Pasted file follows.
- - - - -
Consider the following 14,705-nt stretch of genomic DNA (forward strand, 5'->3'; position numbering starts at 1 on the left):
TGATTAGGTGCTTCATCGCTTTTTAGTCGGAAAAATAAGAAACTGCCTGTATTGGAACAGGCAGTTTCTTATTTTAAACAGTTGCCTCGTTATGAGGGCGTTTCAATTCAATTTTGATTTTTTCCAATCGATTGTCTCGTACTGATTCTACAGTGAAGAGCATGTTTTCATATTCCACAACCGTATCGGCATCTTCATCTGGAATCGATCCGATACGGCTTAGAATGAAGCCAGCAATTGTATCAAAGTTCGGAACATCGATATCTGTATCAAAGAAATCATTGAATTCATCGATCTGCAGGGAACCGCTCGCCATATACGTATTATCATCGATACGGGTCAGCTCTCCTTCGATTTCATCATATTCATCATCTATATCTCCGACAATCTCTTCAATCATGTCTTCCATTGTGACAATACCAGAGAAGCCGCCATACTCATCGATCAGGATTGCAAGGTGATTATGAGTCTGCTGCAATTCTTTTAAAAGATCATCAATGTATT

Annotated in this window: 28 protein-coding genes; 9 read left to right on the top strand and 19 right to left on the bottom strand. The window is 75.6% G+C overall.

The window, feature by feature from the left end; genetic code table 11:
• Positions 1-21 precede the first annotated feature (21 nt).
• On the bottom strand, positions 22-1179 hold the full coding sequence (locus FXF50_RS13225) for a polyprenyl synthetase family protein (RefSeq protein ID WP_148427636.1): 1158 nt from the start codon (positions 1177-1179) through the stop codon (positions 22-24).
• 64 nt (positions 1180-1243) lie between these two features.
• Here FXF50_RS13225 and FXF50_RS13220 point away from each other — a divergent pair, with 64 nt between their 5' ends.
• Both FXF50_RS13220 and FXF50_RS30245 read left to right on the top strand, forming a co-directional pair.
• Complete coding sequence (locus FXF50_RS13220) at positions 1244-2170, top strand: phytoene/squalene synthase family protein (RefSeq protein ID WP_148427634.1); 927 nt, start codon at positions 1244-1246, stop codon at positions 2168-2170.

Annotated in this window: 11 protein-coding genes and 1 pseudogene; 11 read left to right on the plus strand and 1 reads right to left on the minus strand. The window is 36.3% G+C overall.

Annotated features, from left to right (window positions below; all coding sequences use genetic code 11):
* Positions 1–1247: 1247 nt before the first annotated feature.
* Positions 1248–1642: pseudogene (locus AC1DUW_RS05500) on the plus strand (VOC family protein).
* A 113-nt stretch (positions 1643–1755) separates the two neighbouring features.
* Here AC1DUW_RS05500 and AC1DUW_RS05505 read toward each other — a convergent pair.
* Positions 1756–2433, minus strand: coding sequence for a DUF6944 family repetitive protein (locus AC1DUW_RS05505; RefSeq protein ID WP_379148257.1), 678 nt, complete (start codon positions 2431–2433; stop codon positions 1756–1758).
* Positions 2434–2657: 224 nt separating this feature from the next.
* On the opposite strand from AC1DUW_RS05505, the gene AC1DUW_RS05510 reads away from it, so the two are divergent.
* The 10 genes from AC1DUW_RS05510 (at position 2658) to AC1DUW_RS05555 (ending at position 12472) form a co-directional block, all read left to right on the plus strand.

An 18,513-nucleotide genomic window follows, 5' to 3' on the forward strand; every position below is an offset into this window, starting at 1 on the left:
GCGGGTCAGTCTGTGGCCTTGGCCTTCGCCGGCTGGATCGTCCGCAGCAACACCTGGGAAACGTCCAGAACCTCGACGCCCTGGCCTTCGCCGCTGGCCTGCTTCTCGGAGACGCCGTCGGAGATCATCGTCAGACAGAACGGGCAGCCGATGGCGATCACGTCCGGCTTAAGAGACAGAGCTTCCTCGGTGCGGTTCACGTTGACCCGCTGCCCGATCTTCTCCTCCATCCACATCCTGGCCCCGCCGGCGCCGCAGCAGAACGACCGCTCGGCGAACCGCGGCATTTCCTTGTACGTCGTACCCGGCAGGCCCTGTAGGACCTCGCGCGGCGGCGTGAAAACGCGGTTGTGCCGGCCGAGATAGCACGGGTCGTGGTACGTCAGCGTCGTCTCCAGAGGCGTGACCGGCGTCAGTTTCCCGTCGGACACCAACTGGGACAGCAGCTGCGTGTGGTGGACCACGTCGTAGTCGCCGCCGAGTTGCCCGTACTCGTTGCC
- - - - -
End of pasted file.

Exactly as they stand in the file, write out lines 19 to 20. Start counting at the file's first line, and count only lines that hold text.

* On the opposite strand from AC1DUW_RS05505, the gene AC1DUW_RS05510 reads away from it, so the two are divergent.
* The 10 genes from AC1DUW_RS05510 (at position 2658) to AC1DUW_RS05555 (ending at position 12472) form a co-directional block, all read left to right on the plus strand.